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They Called Off Wedding: A Case Study

By: Lorna Elliott LLB (hons), Barrister - Updated: 28 Nov 2012 |
Wedding Refund Cancel Deposit Hire

Martha and Tony (not their real names) were getting married. Martha’s parents paid for the wedding, and between them spent nearly £16,000. The bride and bridegroom to be also contributed a further £1000. Along with 98% of people who get married every year, no one thought about purchasing wedding insurance.

What the Wedding Cost

The wedding costs were as follows: The couple decided to have a civil ceremony in an hotel, which cost £2500 for the venue, and £4500 for the wedding breakfast, wine and champagne for the toast. The bride’s and bridesmaid dresses had already been made, and cost a total of £2100. The groom and usher’s suits were hired, coming in at a total of £740. Flowers had been ordered for £1200.

The cake was £650; invitations were £150 and the photographer had been booked for the whole day at £1250, and a cameraman to film the ceremony for £500. There was to be a disco afterwards; the DJ was going to supply his own equipment, and charged a flat fee of £400 for the night. The hotel was to have a paying bar in the evening. The honeymoon to the Maldives was £3000 on an all- inclusive basis, including flights.

What Went Wrong

Two weeks before the big day, Martha called the wedding off. She announced that she was still in love with her ex-boyfriend, who by that time was married to someone else and left Tony, who was devastated. As Martha moved out of the home she and Tony shared and went to live elsewhere in the UK with her ex-boyfriend, who had by then left his wife, the two families were left to pick up the pieces. Once it became obvious that there was no way the wedding would go ahead, Martha’s parents set about ensuring that they got as much money back as they could.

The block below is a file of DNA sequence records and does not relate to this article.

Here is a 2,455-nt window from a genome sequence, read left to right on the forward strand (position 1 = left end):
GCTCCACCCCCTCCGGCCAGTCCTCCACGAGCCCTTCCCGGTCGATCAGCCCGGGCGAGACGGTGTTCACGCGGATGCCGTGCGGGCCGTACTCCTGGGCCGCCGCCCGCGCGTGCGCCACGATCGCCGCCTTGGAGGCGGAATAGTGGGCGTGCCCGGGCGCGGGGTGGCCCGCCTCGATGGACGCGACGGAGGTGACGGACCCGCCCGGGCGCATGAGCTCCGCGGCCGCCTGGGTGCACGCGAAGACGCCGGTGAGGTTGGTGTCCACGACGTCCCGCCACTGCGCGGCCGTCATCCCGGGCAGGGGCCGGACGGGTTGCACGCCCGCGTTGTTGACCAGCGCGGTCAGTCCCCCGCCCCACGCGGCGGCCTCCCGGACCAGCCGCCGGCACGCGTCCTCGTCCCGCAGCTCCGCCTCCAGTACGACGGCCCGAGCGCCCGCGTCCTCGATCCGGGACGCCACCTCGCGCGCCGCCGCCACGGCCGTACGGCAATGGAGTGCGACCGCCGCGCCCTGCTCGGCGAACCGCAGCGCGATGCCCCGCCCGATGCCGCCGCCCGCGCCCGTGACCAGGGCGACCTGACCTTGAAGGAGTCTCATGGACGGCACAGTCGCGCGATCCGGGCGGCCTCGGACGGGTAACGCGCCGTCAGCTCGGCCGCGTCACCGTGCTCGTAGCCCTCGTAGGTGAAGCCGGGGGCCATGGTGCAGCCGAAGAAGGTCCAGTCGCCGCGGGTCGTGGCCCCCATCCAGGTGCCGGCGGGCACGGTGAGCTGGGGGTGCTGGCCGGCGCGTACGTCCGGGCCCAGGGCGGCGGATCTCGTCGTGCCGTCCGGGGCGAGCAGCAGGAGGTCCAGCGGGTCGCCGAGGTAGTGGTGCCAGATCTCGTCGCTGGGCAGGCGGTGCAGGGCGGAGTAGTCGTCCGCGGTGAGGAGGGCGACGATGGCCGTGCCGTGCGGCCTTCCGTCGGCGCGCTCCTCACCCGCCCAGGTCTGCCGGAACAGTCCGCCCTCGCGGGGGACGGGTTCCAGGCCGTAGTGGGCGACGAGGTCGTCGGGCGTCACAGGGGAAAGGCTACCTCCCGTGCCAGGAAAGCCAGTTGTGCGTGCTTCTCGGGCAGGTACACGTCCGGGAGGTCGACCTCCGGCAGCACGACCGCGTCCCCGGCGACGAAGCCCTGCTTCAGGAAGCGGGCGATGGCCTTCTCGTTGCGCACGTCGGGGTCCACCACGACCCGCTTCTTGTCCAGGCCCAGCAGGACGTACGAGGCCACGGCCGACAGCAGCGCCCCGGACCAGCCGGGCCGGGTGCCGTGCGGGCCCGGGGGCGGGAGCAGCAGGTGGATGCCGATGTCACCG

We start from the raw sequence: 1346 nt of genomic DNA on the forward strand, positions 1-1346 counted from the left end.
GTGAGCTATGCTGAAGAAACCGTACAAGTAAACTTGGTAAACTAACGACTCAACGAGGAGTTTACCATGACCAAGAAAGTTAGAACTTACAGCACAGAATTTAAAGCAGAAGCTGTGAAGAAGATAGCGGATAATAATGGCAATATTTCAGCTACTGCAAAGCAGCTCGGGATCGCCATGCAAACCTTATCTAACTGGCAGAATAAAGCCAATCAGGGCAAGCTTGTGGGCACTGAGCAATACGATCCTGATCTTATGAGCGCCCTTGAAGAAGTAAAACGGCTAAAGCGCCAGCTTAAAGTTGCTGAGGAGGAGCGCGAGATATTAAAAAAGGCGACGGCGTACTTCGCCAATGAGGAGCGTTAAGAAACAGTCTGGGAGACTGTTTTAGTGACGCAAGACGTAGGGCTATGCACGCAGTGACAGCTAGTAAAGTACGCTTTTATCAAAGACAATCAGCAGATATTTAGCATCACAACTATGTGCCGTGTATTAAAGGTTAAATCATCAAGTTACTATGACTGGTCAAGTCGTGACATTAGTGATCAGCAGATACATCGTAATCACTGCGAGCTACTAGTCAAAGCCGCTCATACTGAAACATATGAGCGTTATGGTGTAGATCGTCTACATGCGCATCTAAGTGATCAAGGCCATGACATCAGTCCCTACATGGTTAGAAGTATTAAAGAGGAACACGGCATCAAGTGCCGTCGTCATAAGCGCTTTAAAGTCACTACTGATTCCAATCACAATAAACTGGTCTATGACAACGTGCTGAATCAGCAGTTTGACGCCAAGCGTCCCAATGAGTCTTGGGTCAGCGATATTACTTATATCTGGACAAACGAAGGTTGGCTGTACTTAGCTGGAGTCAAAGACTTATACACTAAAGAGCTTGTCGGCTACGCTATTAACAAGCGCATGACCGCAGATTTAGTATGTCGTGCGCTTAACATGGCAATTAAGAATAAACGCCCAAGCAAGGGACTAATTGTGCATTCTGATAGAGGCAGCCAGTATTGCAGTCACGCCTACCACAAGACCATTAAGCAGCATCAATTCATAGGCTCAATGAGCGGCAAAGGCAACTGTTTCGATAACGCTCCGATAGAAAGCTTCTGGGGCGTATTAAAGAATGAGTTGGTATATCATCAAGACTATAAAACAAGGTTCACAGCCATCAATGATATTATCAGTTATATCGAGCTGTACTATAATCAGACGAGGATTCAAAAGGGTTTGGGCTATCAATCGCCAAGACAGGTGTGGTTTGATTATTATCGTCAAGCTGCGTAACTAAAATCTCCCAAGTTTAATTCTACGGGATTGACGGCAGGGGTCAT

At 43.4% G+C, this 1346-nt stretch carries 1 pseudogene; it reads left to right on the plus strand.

Tell Contractors as Soon as Possible

Some things were relatively easy to cancel, such as the suit hire and the cake. Others, however, could not be refunded. Here’s what Martha’s parents did: Martha’s mother, Rachel, contacted the florists and explained that the wedding had been cancelled. As payment for the flowers was not due until the day, they only had a 10% deposit of £120 which they refunded on a goodwill basis. The photographer and cameraman refused to refund the deposits stating that it was now too late to arrange other bookings instead. This meant a loss of £350, which was a 20% deposit.


Martha’s father, Joe, went to the hotel to negotiate. The hotel was unwilling to refund the 50% deposit that had been paid to secure the booking and the 50% that had been paid for the food. (The contract with the hotel required full payment to be made one week prior to the wedding.) The hotel management insisted that the terms and conditions of the booking clearly stated that refunds would not be made less than four weeks before the wedding under any circumstances other than Act of God or other circumstances outside the parties’ control.

Joe called an old friend who was a solicitor who said he had no chance of being able to sue the hotel for breach of contract, and that unfortunately he would just have to wear the £3000 loss. The solicitor did however write to the hotel, issuing them with a ‘threatening letter’ and managed to recoup £800 for Joe, which the hotel said they would provide as ‘full and final settlement.’


Rachel put the bride’s and bridesmaid’s dresses on eBay, and managed to get £600 for them, which meant a total loss of £1500. The lady who was due to make the cake (she hadn’t started yet) was very sympathetic and returned the full amount that had been paid (£650). The invitations had already been used, and were personalized in any event, so they could not be refunded.

The Missing DJ

The DJ didn’t return any phone calls despite the fact that Rachel contacted him repeatedly. The DJ had already been paid 50% upfront, which meant that they lost £200 through his failure to respond. The suit hire company also insisted on keeping their deposit, which was £100.

After working so hard to try to mitigate their losses, Rachel and Joe lost a total of £5100. Martha apologized and told her parents to take the honeymoon holiday for themselves, which they did!

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